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No Match for Love: The Church & Suicide

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[Warning: This article includes graphic discussion of suicide.]

“Oh my, Robert, your father got himself made away with out in the shed. What am I going to do now?”

That’s how I found out my father had died by suicide. It was a text message from my mother.

It was just a couple of days after Labour Day. I had decided to take an extra day off work to finish staining my deck. When I got the text I was coming up the stairs from my basement after retrieving something for the day’s task. I read it as I got to the top.

Immediately it felt like all the air had been sucked out of the room, making it hard to breathe. My heart tightened as if in a vice. I could feel the heat rise in my cheeks. Panic ensued.

I called my parents’ house and my aunt answered the phone. She was the one who found Dad. She was beside herself. I asked if anyone had called the police. In a state of shock she said she didn’t know how to do that. I hung up the phone and desperately tried to call the police in Botwood or Grand Falls. I’m not sure where I called, but I didn’t get any answer. I called back to the house. Another aunt answered the phone. She said the police were on the way. She put my dad’s brother on the phone. He was in tears. He said he was sorry—he had tried to help, he never thought it would come to this. I can’t remember what I said back to him.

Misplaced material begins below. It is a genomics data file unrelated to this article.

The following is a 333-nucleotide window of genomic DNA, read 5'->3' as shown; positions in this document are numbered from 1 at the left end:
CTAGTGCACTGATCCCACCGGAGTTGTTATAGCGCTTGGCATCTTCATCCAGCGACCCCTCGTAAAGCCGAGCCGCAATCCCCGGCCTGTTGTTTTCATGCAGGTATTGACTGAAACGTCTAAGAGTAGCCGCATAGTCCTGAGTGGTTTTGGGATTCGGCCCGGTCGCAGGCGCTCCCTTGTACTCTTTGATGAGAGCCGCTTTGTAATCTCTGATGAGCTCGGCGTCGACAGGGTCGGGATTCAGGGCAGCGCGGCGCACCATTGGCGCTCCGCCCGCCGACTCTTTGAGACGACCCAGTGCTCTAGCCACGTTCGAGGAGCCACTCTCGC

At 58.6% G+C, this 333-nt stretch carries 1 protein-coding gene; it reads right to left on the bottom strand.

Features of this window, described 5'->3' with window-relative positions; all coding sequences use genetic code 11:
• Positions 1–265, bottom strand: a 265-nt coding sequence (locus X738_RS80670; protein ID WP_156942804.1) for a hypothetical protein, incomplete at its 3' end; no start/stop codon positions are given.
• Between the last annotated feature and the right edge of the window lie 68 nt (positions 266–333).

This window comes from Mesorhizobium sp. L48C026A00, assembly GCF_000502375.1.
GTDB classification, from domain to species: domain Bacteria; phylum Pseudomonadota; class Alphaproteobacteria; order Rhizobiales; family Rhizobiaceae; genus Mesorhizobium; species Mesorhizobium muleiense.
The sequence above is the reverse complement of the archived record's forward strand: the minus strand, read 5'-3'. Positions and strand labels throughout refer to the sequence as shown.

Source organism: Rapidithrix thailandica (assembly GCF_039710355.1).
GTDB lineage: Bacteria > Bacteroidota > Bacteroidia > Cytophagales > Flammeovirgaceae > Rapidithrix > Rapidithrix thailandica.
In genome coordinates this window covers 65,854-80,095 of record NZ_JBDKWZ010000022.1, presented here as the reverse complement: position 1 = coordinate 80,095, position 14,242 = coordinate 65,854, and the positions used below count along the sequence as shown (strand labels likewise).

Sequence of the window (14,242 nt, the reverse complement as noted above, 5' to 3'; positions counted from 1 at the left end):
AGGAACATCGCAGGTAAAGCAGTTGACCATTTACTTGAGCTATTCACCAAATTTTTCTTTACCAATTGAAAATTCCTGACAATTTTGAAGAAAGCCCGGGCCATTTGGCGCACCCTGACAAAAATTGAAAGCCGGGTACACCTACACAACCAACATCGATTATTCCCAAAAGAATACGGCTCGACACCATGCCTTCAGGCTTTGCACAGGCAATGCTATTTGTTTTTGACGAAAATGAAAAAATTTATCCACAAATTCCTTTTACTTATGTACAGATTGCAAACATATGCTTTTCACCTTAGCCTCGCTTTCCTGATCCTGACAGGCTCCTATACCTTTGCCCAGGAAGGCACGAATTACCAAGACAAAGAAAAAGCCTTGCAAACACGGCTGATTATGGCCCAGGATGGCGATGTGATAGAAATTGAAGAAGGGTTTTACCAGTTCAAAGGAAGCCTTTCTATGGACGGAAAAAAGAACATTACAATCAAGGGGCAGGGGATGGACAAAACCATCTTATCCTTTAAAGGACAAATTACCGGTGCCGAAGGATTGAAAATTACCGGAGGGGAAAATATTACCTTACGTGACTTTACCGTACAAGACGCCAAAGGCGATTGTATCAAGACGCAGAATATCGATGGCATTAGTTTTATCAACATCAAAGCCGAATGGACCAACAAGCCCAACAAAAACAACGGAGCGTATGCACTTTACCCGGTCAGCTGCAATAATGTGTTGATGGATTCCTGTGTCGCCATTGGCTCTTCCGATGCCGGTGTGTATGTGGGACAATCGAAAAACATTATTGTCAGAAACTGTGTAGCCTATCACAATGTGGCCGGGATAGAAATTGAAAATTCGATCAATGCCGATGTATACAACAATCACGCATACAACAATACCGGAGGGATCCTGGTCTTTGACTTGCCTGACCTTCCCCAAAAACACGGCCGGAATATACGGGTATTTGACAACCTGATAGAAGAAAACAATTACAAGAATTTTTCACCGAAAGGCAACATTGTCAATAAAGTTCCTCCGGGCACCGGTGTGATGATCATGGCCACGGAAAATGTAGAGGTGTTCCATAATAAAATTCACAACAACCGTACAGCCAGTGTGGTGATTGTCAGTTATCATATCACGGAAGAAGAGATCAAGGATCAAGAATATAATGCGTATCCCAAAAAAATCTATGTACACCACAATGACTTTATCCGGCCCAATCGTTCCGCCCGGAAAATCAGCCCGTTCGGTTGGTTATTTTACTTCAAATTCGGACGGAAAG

I called my wife and told her what happened. She asked me some details and all I said was “I need you to come home, right now.” She called our daughters and told them to come home right away. In a moment of lucidity I called my friend and associate priest. I told him what happened and said I would be gone from work; for how long, I could not say. I got in the shower to get ready for the five-hour drive home. That is where I broke.